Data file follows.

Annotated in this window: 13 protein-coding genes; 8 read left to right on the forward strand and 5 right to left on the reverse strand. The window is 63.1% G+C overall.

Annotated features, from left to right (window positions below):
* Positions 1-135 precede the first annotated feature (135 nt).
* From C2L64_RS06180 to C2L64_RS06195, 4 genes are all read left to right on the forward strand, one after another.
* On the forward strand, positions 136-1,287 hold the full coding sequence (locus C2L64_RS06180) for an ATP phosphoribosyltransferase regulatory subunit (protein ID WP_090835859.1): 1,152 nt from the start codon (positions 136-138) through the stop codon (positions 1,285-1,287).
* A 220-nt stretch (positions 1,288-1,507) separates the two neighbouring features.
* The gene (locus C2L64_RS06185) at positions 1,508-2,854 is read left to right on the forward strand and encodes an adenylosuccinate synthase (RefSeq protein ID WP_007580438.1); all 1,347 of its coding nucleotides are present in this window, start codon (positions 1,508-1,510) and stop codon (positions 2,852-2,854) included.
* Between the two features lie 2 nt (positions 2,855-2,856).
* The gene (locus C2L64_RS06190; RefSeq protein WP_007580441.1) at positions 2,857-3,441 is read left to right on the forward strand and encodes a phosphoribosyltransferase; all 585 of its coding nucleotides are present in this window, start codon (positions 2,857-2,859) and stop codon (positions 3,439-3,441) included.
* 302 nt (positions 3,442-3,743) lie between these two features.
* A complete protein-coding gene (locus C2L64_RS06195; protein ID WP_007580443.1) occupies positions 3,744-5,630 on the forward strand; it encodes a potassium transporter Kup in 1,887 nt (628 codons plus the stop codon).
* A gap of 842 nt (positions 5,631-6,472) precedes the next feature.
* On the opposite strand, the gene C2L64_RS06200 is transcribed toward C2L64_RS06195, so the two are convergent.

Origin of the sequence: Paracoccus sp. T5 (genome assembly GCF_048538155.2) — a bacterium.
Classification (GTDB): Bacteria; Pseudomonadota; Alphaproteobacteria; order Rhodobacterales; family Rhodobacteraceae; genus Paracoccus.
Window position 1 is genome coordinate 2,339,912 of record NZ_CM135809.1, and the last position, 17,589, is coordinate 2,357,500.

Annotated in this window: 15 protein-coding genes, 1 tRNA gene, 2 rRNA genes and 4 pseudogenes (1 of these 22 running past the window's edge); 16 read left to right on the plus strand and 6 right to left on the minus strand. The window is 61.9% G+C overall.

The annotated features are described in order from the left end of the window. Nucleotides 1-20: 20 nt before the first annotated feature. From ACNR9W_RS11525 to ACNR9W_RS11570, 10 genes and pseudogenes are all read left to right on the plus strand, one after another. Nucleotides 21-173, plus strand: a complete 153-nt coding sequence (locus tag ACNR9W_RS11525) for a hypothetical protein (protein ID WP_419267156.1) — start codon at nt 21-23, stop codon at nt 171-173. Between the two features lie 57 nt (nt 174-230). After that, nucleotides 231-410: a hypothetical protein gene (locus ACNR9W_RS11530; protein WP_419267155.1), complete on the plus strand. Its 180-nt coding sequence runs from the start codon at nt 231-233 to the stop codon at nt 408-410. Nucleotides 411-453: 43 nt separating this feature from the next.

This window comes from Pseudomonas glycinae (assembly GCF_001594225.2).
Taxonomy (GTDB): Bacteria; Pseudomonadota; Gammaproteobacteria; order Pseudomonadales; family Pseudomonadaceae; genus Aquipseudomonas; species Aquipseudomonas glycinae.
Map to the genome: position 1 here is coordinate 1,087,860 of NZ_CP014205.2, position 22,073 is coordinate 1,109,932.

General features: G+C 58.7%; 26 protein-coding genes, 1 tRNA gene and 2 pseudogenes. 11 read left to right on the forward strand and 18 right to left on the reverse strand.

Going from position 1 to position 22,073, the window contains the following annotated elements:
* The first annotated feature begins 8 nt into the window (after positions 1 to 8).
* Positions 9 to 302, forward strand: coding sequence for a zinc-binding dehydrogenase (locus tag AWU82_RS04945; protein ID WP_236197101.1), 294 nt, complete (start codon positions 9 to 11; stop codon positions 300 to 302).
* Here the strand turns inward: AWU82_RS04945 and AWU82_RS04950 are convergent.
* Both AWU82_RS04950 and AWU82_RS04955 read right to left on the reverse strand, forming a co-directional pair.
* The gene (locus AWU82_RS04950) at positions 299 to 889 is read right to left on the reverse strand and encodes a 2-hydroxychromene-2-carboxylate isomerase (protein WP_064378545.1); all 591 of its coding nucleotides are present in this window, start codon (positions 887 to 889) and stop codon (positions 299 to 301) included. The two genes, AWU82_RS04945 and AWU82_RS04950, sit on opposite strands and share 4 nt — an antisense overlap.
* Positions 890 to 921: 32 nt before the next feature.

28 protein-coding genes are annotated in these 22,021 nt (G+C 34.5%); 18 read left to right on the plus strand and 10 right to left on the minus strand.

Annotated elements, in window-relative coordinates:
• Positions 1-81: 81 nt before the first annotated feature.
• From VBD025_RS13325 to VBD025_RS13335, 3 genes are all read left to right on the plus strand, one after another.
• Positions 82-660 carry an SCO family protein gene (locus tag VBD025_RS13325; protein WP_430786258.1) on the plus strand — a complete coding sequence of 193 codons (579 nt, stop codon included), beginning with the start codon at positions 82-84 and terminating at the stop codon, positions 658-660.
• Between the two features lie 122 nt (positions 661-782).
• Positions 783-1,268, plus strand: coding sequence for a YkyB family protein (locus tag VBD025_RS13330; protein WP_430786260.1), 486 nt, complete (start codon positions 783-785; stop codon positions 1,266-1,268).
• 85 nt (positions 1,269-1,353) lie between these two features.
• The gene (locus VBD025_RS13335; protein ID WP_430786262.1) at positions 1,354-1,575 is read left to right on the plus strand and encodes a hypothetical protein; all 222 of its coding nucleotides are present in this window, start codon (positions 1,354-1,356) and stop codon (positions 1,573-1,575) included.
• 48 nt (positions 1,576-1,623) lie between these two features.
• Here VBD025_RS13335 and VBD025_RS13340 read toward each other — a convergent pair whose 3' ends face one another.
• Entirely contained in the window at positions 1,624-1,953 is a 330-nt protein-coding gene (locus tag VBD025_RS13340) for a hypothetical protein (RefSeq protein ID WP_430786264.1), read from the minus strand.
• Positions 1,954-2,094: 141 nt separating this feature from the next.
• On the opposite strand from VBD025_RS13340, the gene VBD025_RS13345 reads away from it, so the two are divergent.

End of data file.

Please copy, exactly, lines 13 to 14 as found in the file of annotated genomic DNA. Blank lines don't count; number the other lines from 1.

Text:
* On the opposite strand, the gene C2L64_RS06200 is transcribed toward C2L64_RS06195, so the two are convergent.

Origin of the sequence: Paracoccus sp. T5 (genome assembly GCF_048538155.2) — a bacterium.